Kitano employs his wellknown "offbeat" sensibilities to add memorable dimensions to the ambiance through which his characters move. Despite his protestations that the film is "an entertainment," and presumably not to be taken too seriously within his oeuvre, it is
quite apparent that his use of color, music, and shot composition, as well as his pastiches of Japanese film and of Japanese culture more widely, make of this much more than another installment in the long-running Zatoichi series. These aspects, as well as the particular characterization of
Zatoichi by Kitano, will be the focus of this study.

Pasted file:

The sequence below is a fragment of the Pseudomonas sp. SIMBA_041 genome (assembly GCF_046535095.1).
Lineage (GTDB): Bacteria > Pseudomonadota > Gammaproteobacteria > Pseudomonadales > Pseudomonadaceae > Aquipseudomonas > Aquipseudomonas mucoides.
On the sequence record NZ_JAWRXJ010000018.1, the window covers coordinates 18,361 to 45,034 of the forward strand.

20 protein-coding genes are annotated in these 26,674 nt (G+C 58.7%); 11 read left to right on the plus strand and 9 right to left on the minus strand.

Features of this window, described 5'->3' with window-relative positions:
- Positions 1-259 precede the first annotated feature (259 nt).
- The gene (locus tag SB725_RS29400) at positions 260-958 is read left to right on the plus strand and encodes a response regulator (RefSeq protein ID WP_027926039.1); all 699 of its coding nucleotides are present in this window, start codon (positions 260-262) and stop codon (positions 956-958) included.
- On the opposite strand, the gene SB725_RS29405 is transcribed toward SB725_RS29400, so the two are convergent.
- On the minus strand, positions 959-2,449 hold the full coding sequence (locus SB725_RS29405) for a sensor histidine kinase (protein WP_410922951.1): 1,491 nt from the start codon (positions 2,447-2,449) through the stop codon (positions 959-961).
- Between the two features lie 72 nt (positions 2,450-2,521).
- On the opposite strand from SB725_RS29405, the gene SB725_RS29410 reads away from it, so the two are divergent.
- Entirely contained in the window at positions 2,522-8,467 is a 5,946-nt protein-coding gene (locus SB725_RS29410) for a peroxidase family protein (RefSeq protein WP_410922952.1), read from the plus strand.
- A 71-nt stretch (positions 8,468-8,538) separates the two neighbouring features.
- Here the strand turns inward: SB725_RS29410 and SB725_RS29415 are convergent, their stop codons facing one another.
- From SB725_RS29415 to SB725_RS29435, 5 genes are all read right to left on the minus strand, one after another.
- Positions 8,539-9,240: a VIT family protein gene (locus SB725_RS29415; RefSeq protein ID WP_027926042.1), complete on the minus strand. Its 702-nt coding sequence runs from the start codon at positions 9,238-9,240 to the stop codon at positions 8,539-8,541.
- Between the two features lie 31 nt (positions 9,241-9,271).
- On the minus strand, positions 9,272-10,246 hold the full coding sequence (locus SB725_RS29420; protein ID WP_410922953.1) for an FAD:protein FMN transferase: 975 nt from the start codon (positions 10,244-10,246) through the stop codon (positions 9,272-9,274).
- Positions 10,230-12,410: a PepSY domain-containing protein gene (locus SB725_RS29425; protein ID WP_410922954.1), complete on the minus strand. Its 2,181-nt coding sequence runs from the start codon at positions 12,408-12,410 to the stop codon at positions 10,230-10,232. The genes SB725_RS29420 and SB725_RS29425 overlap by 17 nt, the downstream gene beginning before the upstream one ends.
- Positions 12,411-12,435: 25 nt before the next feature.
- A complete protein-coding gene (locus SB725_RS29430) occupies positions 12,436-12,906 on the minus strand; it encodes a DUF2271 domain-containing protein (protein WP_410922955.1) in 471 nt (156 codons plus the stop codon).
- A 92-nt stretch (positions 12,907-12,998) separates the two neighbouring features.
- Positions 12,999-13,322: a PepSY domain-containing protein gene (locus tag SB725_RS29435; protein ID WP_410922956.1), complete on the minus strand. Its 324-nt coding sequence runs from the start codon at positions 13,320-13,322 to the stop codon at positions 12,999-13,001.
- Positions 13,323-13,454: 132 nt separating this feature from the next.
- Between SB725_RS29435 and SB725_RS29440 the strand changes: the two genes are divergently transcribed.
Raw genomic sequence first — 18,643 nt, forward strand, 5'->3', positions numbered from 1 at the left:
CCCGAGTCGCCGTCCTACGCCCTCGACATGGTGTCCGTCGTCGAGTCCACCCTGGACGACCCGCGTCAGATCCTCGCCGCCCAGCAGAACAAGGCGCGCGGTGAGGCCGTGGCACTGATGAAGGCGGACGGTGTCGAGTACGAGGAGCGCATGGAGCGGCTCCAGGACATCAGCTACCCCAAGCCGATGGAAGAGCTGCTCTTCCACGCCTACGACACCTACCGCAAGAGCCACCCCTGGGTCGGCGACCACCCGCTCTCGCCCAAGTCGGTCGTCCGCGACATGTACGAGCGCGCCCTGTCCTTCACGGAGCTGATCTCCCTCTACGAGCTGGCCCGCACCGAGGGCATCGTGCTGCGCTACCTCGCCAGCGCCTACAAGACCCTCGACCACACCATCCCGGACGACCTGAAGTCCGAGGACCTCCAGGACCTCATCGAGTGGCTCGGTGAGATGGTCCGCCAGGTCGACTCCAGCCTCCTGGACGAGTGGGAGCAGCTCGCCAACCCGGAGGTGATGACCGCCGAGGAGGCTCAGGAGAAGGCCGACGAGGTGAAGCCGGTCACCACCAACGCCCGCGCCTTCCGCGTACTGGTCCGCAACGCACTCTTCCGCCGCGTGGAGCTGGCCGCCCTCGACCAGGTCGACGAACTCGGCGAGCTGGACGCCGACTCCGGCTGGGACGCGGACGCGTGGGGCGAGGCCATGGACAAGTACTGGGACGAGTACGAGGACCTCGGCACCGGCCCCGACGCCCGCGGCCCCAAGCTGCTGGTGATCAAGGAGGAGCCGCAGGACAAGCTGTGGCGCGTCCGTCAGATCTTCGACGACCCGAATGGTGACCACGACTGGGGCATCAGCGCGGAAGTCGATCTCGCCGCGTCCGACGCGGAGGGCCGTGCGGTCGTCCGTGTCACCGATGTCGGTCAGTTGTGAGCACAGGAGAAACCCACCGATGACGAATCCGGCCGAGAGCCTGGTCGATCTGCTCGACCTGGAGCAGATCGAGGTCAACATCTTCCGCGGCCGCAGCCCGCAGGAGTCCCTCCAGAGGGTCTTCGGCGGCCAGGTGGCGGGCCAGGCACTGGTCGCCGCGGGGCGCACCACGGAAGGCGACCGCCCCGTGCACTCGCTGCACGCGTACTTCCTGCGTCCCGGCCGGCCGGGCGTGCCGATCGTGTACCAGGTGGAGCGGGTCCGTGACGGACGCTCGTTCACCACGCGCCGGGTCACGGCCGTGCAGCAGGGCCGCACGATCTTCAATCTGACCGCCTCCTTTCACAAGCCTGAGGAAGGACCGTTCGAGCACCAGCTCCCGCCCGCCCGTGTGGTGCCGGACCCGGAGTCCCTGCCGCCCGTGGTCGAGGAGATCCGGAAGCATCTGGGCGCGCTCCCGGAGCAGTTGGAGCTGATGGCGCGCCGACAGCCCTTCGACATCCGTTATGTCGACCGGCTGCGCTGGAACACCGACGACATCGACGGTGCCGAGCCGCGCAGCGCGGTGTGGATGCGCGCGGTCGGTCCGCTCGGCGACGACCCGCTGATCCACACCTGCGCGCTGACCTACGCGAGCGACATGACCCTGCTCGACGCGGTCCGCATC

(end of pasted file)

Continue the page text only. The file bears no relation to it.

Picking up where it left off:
Asian Cinema is a seminal journal, which has been published since 1995 by the Asian Cinema Studies Society under the stewardship of Professor John Lent. From 2012 Asian Cinema will be published by Intellect as part of our Film Studies journal portfolio. The journal currently publishes a variety of scholarly material - including research articles, interviews, book and film reviews and bibliographies - on all forms and aspects of Asian cinema. The journal's broad aim is to advance understanding and knowledge of the rich traditions of the various Asian cinemas, thereby making an invaluable contribution to the field of Film Studies in general.